Flashback Friday: Yes Boss
Juhi Chawla Shah Rukh Khan play the unlikely sweethearts in the July 1997 Aziz Mirza romcom
- Published 26.07.19, 4:19 AM
- Updated 26.07.19, 4:19 AM
- a min read
Chaand taare tod laoon, Saari duniya par main chhaoon
Bas itna sa khwaab hai...
She loves money. And if she can’t earn the dough, she’ll marry money. Not for her the aam aadmi, thank you very much. He loves money. And blithely says yes boss to money over honey.
Meet the unlikely sweethearts, upcoming model Seema Kapoor (perky Juhi Chawla in a brave but uneven role) and corporate yes man-cum-hustler Rahul Joshi (Shah Rukh Khan plays a difficult role with verve), of the July 1997 Aziz Mirza romcom with grey shades, Yes Boss.
They’ve just whizzed into the job market on their scooters — the opening sequence is a laugh riot — in post-liberalisation 1990s. The economy is on a roll, global brands are bending over backwards to woo Aspirational India and the definition of good life has changed from desi ghee to wine and brie. So middle-class Seema dreams of a Rs 1-crore flat in Mumbai’s Galaxy Towers and middle-class Rahul a swanky ad agency. Rahul’s boss Siddharth Chaudhary (Aditya Pancholi gets top billing and convincingly plays Mr Scumbag Moneybags) holds the key to their dreams.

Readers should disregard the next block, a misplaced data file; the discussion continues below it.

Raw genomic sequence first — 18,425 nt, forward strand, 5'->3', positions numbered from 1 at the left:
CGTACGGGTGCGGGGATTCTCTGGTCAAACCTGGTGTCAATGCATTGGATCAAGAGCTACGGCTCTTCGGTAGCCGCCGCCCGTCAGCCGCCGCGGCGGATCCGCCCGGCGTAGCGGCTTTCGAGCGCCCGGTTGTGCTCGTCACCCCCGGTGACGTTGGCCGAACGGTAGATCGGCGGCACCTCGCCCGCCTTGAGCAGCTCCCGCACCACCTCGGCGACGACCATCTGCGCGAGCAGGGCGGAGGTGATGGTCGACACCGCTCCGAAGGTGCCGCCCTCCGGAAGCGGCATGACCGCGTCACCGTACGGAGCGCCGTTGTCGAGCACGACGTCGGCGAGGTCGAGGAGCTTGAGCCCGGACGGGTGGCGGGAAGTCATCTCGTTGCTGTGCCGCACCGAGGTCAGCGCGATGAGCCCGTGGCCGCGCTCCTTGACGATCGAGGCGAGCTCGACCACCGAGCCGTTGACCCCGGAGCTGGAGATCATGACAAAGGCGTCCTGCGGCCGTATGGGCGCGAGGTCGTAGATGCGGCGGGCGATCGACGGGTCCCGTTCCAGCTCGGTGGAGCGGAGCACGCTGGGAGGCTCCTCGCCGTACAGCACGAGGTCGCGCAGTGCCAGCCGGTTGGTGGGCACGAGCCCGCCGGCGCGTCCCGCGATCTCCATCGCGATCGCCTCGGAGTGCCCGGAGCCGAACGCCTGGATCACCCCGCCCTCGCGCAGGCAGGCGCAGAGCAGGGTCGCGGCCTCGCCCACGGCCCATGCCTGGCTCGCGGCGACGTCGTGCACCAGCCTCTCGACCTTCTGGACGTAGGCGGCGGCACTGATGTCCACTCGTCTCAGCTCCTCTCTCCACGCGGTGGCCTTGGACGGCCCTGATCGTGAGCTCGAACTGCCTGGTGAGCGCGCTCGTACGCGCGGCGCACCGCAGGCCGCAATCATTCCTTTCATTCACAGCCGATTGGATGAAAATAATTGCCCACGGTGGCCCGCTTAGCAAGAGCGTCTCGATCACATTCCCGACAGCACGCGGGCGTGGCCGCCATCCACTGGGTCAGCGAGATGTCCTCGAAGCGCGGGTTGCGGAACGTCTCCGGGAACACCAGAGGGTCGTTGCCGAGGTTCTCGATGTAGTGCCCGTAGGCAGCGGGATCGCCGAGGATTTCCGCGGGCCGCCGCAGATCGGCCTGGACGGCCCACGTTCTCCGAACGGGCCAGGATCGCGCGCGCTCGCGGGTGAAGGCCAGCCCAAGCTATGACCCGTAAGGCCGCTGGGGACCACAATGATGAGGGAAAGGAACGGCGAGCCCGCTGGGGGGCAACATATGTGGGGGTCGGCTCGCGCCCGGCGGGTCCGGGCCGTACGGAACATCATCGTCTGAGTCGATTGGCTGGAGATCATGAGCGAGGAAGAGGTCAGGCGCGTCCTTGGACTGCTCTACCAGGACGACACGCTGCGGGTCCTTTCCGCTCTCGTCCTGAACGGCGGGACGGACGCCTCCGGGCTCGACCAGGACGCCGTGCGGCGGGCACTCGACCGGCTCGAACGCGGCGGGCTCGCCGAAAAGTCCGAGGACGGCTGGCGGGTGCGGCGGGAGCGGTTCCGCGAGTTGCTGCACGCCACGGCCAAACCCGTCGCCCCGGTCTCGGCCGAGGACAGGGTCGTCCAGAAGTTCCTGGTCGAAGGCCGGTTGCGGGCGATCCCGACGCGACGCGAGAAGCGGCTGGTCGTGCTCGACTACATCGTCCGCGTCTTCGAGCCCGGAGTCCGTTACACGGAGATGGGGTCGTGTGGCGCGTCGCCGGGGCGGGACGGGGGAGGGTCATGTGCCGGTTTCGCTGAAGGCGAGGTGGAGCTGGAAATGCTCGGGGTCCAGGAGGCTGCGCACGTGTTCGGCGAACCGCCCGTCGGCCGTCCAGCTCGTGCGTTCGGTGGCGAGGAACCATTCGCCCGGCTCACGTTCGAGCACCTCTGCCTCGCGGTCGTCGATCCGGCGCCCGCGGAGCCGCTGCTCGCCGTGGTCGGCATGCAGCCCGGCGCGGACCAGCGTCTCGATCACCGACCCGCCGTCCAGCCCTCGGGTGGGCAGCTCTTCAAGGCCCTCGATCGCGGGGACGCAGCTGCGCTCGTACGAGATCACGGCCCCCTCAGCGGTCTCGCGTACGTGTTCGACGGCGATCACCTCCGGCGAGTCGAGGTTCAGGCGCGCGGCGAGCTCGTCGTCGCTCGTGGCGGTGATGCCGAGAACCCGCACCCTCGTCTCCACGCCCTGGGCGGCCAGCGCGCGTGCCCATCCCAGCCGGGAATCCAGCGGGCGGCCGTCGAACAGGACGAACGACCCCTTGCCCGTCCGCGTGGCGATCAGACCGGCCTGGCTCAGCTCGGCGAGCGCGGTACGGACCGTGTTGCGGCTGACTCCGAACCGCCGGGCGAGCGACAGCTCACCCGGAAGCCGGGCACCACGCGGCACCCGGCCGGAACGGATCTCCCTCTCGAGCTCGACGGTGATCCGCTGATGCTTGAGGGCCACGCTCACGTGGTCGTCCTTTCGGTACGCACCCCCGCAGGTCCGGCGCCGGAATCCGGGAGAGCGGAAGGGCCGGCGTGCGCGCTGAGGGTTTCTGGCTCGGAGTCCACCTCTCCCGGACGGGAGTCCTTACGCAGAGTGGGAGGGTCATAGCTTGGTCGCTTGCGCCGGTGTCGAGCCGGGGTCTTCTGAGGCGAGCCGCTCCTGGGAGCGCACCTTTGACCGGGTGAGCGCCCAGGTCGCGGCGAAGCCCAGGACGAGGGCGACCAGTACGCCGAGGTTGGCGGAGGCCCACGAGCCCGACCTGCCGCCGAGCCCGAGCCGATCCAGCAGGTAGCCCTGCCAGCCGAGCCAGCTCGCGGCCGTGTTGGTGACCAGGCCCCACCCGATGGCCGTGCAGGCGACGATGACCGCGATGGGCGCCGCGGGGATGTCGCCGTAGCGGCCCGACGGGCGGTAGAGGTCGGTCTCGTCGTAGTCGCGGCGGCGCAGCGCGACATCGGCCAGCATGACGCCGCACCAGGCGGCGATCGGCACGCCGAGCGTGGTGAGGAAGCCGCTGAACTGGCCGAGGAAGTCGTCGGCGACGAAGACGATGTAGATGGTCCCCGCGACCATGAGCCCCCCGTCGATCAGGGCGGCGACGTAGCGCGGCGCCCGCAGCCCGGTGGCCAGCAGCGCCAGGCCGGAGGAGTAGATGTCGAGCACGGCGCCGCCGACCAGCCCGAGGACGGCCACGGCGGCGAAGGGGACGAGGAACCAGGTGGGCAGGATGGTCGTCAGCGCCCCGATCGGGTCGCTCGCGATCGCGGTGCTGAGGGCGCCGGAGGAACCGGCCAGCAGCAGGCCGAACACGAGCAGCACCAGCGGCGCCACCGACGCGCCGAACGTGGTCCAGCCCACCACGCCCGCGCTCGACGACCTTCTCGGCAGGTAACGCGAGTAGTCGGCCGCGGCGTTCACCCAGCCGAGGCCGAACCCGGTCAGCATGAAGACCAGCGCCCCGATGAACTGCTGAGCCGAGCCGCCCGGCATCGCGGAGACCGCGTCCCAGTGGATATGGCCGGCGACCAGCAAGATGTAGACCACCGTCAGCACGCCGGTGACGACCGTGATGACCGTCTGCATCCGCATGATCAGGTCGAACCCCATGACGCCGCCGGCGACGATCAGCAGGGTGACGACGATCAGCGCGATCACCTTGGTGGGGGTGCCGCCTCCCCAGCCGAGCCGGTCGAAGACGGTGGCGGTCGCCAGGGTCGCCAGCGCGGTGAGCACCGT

Womanising Moneybags lives in mortal fear of his heiress wife Sheela (Kashmira Shah’s a bhabhiji with a bikini bod) but wants to sleep with Seema, who he hires as a model. Rahul, who likes her from before, steps aside, saying yes boss. Flattered by the big man’s attentions, Seema naively hears wedding bells. Rahul can’t annoy his boss and so can’t come clean to Seema about Siddharth’s lecherous designs, but foils every attempt of his boss to get physical with her. And, thanks to Siddharth’s heiress wife and Rahul’s cardiac-patient mom (Reema Lagoo), Rahul and Seema play pretend husband-wife, complete with Karwa Chauth. The inevitable happens, Rahul and Seema end up saying no boss and cosy up to each other.
Rahul’s sanskari mom earns a fist-bump when she says it’s okay for girls to be as ambitious as boys. Amid the song-and-dance (Jatin-Lalit in fine fettle) and sparkling quips (Sanjay Chhel), Mirza does push the envelope. But only so far. In the end, Rahul rides the scooter, Seema sits pillion and listens adoringly to her man promising her a Merc.